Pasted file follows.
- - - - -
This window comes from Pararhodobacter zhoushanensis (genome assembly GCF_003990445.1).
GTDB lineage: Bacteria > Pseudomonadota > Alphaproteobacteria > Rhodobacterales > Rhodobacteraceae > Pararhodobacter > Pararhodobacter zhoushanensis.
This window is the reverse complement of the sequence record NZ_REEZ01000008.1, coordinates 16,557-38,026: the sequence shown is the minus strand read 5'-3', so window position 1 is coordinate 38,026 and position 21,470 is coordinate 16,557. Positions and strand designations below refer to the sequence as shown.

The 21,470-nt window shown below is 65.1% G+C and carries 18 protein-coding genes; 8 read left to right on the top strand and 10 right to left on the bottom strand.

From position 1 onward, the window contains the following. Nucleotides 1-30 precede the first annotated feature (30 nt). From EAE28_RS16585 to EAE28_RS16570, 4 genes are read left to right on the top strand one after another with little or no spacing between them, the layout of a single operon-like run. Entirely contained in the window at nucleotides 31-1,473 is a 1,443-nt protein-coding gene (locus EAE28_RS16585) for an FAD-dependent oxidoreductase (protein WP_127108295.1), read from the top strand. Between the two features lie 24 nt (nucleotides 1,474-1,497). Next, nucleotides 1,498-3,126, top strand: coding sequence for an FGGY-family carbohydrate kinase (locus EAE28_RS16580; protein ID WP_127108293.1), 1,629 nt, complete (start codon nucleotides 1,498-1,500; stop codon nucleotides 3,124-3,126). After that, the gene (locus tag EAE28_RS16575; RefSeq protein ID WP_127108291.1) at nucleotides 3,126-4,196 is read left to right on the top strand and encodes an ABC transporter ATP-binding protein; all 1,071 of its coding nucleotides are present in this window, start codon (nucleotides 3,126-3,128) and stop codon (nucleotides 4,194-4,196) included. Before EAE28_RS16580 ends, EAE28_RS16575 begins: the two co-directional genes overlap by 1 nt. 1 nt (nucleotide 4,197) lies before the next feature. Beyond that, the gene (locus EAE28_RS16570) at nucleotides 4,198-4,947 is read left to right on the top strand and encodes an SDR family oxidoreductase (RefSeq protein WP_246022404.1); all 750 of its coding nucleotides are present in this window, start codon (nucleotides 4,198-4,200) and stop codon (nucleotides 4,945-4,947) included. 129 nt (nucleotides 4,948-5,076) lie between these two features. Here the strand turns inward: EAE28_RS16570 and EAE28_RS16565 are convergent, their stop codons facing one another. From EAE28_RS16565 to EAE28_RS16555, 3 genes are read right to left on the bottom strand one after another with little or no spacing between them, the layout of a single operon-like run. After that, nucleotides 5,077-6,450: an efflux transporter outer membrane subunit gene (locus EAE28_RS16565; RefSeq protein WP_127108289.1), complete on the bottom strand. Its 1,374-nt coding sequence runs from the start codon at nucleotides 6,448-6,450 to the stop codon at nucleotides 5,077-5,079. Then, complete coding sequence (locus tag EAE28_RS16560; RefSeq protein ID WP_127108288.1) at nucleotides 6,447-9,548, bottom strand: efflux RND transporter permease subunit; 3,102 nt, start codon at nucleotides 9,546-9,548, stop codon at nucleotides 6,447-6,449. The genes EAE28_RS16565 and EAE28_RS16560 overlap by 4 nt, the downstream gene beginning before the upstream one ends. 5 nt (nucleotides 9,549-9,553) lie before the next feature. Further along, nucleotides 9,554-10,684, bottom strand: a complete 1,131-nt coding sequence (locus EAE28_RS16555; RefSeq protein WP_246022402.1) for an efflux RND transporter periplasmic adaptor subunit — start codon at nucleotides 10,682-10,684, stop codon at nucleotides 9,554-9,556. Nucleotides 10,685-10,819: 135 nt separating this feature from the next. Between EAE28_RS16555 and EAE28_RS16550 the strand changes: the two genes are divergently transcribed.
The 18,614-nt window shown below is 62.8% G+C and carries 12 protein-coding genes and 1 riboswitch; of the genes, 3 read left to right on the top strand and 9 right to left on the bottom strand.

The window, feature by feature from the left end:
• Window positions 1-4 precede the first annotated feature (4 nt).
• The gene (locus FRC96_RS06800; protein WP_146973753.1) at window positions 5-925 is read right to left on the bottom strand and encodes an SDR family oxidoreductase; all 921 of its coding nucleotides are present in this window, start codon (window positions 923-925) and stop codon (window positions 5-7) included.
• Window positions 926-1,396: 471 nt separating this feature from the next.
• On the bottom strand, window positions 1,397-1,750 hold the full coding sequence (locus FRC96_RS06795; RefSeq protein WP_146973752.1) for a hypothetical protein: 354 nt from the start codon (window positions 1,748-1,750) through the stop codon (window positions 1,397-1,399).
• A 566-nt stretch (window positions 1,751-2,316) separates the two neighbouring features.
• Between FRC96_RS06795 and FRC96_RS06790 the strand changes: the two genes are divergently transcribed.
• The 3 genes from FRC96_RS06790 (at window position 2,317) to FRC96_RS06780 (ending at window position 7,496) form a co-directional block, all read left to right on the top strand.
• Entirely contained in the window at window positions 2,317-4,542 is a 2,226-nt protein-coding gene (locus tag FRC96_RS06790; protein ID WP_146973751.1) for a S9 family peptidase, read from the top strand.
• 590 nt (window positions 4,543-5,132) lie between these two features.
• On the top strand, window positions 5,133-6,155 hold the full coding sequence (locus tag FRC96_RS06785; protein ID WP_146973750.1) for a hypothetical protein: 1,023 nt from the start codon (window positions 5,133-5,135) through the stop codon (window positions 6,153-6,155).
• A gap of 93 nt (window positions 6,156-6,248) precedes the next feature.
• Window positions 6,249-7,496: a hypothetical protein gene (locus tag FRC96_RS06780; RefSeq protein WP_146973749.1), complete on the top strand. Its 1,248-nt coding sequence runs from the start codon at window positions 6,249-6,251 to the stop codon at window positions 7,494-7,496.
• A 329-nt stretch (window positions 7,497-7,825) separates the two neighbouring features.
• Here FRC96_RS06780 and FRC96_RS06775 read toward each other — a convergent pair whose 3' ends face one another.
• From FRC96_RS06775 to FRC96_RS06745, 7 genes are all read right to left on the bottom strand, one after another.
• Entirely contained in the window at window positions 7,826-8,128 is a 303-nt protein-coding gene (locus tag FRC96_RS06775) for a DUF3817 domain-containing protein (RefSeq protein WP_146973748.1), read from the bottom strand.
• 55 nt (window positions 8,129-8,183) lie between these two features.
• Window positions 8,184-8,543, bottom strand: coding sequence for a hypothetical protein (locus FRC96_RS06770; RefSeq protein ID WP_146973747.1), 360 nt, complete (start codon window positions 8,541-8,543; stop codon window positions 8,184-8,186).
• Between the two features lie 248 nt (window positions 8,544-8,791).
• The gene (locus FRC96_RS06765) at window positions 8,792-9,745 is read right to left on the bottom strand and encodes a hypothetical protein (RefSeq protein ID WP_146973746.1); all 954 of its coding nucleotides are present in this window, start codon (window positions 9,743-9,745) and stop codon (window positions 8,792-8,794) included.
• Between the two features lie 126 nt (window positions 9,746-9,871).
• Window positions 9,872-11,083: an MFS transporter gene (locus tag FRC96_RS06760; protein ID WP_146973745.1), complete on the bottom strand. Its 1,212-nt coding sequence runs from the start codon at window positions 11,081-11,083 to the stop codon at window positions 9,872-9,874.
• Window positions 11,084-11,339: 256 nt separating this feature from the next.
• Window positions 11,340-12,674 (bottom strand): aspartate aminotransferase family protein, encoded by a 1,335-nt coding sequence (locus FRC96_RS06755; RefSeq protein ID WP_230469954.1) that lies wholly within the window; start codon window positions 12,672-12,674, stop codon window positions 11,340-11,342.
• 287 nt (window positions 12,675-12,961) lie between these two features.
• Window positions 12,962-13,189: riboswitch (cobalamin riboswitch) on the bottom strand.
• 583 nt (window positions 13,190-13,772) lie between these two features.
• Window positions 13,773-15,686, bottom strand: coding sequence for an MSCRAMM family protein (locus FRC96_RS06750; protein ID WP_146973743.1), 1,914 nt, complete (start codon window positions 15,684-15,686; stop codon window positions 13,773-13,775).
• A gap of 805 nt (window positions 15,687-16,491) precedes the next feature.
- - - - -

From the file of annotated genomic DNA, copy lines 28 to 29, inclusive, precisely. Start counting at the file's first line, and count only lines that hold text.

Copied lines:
• Between the two features lie 126 nt (window positions 9,746-9,871).
• Window positions 9,872-11,083: an MFS transporter gene (locus tag FRC96_RS06760; protein ID WP_146973745.1), complete on the bottom strand. Its 1,212-nt coding sequence runs from the start codon at window positions 11,081-11,083 to the stop codon at window positions 9,872-9,874.